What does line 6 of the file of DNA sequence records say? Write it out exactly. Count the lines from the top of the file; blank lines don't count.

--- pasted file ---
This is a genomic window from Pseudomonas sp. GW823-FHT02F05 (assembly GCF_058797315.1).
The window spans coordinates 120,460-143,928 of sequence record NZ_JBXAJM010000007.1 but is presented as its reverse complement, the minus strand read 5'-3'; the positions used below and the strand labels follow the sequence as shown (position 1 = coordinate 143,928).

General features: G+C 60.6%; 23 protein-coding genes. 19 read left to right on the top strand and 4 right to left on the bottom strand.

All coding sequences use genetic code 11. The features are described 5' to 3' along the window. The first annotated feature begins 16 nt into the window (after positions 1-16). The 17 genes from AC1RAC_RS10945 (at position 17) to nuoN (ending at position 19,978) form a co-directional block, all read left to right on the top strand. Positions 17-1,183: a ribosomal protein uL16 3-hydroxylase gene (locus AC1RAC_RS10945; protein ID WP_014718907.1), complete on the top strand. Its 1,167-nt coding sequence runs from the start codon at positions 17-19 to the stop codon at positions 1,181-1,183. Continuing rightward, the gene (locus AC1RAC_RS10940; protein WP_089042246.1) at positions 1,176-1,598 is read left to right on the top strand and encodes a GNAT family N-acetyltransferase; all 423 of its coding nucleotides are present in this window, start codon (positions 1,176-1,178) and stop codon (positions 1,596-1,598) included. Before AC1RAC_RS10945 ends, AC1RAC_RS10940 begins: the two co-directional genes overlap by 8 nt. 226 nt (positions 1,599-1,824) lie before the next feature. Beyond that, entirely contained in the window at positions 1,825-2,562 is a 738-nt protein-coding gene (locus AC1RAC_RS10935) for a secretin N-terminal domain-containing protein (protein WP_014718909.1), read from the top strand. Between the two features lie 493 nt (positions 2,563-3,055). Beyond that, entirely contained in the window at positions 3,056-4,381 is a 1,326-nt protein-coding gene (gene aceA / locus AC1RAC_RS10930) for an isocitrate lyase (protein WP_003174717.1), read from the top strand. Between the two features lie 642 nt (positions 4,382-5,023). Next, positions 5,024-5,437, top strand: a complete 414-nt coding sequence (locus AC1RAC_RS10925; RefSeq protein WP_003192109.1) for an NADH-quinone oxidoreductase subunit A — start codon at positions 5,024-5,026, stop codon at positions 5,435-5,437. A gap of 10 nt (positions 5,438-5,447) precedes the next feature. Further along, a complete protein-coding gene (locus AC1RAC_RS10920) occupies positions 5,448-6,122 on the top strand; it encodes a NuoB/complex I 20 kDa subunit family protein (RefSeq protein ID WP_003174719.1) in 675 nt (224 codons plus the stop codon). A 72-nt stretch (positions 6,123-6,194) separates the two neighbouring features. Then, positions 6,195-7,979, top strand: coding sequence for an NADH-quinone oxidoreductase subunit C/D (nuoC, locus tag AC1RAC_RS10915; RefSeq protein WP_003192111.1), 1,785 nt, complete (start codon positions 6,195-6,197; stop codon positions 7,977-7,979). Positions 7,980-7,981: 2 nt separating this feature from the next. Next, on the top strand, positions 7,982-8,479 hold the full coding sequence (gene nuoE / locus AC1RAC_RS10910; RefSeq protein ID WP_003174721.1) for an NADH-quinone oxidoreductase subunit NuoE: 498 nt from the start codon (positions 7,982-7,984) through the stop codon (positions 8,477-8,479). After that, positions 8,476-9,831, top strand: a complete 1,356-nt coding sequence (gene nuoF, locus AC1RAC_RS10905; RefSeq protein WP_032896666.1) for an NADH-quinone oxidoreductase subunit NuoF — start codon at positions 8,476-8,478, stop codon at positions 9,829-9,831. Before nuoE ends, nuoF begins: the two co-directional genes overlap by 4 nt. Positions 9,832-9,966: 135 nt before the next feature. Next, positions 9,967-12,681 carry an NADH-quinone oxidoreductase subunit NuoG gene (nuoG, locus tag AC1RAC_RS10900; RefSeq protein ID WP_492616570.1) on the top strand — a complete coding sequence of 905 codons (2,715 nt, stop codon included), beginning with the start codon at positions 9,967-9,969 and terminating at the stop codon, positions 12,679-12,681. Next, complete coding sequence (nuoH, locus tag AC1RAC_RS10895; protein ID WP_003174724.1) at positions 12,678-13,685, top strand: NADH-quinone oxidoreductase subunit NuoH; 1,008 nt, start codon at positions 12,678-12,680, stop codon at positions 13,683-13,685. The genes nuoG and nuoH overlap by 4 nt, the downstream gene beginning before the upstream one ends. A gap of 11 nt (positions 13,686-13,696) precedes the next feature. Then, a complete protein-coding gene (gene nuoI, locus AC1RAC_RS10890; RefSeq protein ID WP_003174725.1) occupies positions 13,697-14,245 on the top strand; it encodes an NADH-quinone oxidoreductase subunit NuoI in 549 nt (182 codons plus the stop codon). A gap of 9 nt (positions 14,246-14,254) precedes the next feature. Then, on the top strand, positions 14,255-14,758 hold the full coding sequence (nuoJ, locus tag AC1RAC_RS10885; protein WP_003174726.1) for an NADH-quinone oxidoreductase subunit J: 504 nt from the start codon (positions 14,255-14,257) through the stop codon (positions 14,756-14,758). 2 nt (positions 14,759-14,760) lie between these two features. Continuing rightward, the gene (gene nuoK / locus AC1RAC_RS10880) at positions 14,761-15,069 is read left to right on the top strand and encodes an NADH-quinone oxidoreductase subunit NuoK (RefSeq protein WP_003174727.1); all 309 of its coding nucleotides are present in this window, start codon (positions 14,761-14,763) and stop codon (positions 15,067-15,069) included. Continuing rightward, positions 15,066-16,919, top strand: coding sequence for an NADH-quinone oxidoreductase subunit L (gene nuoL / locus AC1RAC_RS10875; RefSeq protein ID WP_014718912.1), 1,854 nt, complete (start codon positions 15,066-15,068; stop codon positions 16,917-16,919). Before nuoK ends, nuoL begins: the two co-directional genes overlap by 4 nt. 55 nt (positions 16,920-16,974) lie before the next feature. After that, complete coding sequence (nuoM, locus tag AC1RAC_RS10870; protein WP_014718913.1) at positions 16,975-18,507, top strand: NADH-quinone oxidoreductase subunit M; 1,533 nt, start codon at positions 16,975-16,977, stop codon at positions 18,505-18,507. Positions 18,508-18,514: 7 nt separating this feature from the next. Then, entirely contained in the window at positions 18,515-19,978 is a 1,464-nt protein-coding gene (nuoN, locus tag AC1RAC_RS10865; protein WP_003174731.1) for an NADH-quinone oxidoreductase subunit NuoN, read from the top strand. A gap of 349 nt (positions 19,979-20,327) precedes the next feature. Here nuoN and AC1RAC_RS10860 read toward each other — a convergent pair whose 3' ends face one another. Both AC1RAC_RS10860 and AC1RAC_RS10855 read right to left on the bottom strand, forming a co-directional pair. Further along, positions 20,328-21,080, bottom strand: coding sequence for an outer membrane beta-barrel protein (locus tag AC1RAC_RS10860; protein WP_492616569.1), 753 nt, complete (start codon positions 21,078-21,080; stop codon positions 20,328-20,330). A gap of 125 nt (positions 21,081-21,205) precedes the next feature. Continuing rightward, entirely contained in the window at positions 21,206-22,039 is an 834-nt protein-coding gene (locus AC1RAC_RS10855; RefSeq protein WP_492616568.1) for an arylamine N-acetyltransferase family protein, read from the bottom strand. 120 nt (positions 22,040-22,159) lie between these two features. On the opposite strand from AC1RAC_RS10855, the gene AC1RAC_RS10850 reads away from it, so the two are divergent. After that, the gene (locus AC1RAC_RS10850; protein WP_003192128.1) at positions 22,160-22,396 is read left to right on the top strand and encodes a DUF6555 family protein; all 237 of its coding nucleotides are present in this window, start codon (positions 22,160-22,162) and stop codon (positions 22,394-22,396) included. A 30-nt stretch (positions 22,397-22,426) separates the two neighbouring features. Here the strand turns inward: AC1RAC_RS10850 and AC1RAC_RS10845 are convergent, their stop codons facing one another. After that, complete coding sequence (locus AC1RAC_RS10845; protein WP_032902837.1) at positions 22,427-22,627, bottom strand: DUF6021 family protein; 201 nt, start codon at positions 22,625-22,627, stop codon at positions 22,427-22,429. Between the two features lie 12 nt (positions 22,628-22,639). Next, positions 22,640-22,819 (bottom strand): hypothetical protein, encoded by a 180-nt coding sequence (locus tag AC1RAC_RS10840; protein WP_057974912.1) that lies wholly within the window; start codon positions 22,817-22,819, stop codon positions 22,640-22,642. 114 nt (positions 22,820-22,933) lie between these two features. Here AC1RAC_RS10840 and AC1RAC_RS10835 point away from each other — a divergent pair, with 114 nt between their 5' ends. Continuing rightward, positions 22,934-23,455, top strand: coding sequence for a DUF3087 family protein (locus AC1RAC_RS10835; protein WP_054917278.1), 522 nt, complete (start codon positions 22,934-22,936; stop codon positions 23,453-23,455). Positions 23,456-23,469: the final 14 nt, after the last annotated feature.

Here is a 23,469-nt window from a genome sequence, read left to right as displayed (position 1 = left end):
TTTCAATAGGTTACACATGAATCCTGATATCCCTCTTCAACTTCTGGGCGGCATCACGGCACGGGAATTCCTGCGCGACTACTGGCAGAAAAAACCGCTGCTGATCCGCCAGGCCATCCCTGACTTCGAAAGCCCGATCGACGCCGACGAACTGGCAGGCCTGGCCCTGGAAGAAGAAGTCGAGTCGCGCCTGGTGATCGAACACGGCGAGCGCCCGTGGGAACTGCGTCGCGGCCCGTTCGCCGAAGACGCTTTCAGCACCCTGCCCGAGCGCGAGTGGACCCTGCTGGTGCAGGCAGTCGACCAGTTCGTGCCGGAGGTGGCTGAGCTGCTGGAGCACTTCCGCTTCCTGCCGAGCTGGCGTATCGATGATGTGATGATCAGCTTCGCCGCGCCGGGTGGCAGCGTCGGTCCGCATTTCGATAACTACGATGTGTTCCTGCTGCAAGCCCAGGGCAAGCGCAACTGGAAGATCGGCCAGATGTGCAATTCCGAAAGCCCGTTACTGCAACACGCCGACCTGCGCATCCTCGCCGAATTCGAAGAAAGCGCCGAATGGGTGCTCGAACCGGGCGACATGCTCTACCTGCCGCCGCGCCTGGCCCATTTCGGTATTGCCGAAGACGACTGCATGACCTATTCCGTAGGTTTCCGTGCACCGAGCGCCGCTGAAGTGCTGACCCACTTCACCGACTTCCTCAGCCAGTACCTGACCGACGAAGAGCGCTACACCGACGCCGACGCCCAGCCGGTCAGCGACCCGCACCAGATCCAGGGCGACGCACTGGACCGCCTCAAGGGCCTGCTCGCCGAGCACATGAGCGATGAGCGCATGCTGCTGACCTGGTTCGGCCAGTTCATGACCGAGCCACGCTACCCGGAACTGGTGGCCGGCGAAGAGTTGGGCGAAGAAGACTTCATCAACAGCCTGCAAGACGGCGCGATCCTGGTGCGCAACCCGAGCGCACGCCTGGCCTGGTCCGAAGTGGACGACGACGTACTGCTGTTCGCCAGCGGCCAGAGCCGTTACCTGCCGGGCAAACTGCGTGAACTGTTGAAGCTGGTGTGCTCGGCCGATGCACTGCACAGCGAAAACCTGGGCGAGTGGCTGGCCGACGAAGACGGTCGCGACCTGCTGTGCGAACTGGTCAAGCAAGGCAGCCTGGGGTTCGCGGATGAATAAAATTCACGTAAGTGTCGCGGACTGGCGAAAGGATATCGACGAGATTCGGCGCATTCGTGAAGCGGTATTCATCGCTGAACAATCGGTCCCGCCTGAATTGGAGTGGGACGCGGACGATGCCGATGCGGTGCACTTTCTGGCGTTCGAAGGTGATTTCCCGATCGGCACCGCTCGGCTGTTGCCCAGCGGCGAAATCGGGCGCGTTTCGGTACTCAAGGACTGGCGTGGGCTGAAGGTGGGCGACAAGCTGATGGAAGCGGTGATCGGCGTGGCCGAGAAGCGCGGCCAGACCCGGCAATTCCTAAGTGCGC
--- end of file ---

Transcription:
TTTCAATAGGTTACACATGAATCCTGATATCCCTCTTCAACTTCTGGGCGGCATCACGGCACGGGAATTCCTGCGCGACTACTGGCAGAAAAAACCGCTGCTGATCCGCCAGGCCATCCCTGACTTCGAAAGCCCGATCGACGCCGACGAACTGGCAGGCCTGGCCCTGGAAGAAGAAGTCGAGTCGCGCCTGGTGATCGAACACGGCGAGCGCCCGTGGGAACTGCGTCGCGGCCCGTTCGCCGAAGACGCTTTCAGCACCCTGCCCGAGCGCGAGTGGACCCTGCTGGTGCAGGCAGTCGACCAGTTCGTGCCGGAGGTGGCTGAGCTGCTGGAGCACTTCCGCTTCCTGCCGAGCTGGCGTATCGATGATGTGATGATCAGCTTCGCCGCGCCGGGTGGCAGCGTCGGTCCGCATTTCGATAACTACGATGTGTTCCTGCTGCAAGCCCAGGGCAAGCGCAACTGGAAGATCGGCCAGATGTGCAATTCCGAAAGCCCGTTACTGCAACACGCCGACCTGCGCATCCTCGCCGAATTCGAAGAAAGCGCCGAATGGGTGCTCGAACCGGGCGACATGCTCTACCTGCCGCCGCGCCTGGCCCATTTCGGTATTGCCGAAGACGACTGCATGACCTATTCCGTAGGTTTCCGTGCACCGAGCGCCGCTGAAGTGCTGACCCACTTCACCGACTTCCTCAGCCAGTACCTGACCGACGAAGAGCGCTACACCGACGCCGACGCCCAGCCGGTCAGCGACCCGCACCAGATCCAGGGCGACGCACTGGACCGCCTCAAGGGCCTGCTCGCCGAGCACATGAGCGATGAGCGCATGCTGCTGACCTGGTTCGGCCAGTTCATGACCGAGCCACGCTACCCGGAACTGGTGGCCGGCGAAGAGTTGGGCGAAGAAGACTTCATCAACAGCCTGCAAGACGGCGCGATCCTGGTGCGCAACCCGAGCGCACGCCTGGCCTGGTCCGAAGTGGACGACGACGTACTGCTGTTCGCCAGCGGCCAGAGCCGTTACCTGCCGGGCAAACTGCGTGAACTGTTGAAGCTGGTGTGCTCGGCCGATGCACTGCACAGCGAAAACCTGGGCGAGTGGCTGGCCGACGAAGACGGTCGCGACCTGCTGTGCGAACTGGTCAAGCAAGGCAGCCTGGGGTTCGCGGATGAATAAAATTCACGTAAGTGTCGCGGACTGGCGAAAGGATATCGACGAGATTCGGCGCATTCGTGAAGCGGTATTCATCGCTGAACAATCGGTCCCGCCTGAATTGGAGTGGGACGCGGACGATGCCGATGCGGTGCACTTTCTGGCGTTCGAAGGTGATTTCCCGATCGGCACCGCTCGGCTGTTGCCCAGCGGCGAAATCGGGCGCGTTTCGGTACTCAAGGACTGGCGTGGGCTGAAGGTGGGCGACAAGCTGATGGAAGCGGTGATCGGCGTGGCCGAGAAGCGCGGCCAGACCCGGCAATTCCTAAGTGCGC